That was last weekend. This week, we have the most prestigious tournament of the year: the 2013 Magic World Championship. One of the formats that the competitors have to battle through is Standard, and it looks like most of them agreed with the outcome of Grand Prix Calgary. All decklists are shown here. Here's the metagame overview:
|Archetype||Number of players|
Blue-White-Red Flash is exactly the sort of deck that the players who were qualified for the World Championship like to play. Yesterday during the player party, all players got to pick a planeswalker hoody, and most of them went for the one with Jace. In other words, they like to cast Sphinx's Revelation. And out of all the Sphinx's Revelation decks in Standard, Blue-White-Red Flash is arguably the best.
If a Blue-White-Red Flash player passes the turn with four mana up, the opponent has to play around Syncopate, Searing Spear, Restoration Angel, Snapcaster Mage, Azorius Charm, and Warleader's Helix simultaneously. Without knowing which card is actually in the opponent's hand, that's a nearly impossible task, making it very difficult to play against the deck. Another possible reason why 50% of the field is on Blue-White-Red Flash is that the deck is at its best in the hands of an experienced player. Being able to identify the turning points in the games at which you need to switch from the control role to the aggro role is a big element of playing the deck, just like the Faeries decks of old, and the World Championship players are up to the challenge.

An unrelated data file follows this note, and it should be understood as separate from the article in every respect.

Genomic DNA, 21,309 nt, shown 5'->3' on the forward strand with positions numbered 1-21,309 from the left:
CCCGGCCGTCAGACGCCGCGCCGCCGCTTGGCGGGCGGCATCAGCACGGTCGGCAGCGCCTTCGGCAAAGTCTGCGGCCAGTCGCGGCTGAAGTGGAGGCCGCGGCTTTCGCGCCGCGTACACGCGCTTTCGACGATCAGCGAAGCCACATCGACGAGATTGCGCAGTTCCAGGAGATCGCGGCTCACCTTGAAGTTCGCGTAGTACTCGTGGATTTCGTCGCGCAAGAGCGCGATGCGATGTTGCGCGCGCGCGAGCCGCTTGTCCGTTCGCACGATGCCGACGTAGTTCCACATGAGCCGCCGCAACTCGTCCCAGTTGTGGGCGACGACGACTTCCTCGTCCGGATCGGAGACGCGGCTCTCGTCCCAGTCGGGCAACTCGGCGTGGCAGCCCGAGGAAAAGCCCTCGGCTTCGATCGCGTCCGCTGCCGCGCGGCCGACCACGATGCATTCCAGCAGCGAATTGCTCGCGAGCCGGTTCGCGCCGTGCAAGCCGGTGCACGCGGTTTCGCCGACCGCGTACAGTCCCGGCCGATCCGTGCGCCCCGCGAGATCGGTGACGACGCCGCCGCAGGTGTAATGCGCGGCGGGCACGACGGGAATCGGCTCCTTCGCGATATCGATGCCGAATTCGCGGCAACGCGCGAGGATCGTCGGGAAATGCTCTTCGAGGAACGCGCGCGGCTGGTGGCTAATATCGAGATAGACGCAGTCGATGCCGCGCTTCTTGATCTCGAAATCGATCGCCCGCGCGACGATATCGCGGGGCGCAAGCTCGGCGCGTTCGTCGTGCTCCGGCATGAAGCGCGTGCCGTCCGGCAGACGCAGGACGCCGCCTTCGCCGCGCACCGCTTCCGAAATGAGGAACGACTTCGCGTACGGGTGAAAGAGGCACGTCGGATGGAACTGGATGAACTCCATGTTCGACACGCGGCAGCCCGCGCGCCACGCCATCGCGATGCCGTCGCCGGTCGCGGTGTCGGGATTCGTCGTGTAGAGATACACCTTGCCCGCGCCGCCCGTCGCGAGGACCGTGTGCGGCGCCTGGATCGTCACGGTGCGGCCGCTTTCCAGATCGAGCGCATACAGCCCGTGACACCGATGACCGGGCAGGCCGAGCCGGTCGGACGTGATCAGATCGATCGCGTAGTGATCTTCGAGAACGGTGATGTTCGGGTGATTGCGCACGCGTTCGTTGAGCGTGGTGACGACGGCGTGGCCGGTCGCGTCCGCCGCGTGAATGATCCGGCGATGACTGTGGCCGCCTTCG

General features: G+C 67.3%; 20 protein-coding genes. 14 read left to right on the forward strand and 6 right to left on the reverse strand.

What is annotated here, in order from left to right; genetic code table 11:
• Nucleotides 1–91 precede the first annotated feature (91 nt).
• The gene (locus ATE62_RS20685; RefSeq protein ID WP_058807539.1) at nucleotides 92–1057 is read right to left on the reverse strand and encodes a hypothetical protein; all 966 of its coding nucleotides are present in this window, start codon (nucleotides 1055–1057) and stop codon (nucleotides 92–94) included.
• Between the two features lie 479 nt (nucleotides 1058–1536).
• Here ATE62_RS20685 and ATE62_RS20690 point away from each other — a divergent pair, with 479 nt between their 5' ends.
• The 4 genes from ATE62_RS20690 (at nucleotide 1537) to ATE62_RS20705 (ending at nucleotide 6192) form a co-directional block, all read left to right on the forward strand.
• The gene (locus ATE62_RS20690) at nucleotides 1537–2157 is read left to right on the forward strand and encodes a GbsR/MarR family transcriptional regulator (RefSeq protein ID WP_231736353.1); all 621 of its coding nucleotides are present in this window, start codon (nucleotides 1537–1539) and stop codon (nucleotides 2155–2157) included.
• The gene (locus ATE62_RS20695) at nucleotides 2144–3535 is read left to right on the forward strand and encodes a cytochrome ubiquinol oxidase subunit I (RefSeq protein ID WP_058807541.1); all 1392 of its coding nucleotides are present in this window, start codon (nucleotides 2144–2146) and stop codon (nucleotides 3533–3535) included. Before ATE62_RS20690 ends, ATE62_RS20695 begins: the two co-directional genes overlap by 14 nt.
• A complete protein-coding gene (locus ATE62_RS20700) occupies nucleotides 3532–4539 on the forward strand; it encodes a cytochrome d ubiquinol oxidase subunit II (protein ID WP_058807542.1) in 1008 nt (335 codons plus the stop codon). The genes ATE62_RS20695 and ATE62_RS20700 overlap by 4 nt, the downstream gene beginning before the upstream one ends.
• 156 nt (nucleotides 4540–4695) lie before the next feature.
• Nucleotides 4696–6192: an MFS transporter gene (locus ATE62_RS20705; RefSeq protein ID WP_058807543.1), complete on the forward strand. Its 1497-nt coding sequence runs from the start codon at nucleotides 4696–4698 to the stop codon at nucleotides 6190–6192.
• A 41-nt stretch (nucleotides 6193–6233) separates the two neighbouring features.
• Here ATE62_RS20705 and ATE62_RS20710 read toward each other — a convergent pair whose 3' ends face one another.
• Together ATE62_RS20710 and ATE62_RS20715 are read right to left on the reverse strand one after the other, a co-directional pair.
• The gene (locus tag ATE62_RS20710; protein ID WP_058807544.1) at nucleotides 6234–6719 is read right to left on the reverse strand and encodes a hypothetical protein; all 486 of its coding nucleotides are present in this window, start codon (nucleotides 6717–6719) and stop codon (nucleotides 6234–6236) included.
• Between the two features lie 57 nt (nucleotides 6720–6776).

The quintuple playtest group of Stanislav Cifka, Martin Juza, Shuhei Nakamura, Yuuya Watanabe, and Ben Stark all settled on Blue-White-Red Flash, though it was a last-minute decision. Yesterday morning, they were all still on Blue-Black control with Nephalia Drownyard as their main win condition. That deck was supposedly great against Blue-White-Red Flash, but they discovered it had a hard time beating Jund after sideboard. Expecting a ton of Jund, they all decided to switch over to Blue-White-Red Flash, which they felt had a good matchup against Jund on the back off the seemingly endless stream of card advantage and efficient countermagic to stop Jund's big threats. Expecting a lot of Jund and a lot of mirror matches, they put Ætherling in their main decks and Assemble the Legion in their sideboards.
Magic Online Championship winner Dmitriy Butakov and the playtest group of Shahar Shenhar and Tom Martell rounded out the people running Blue-White-Red Flash. The combined record of all eight players running this deck was 11-13, for a 46% win percentage.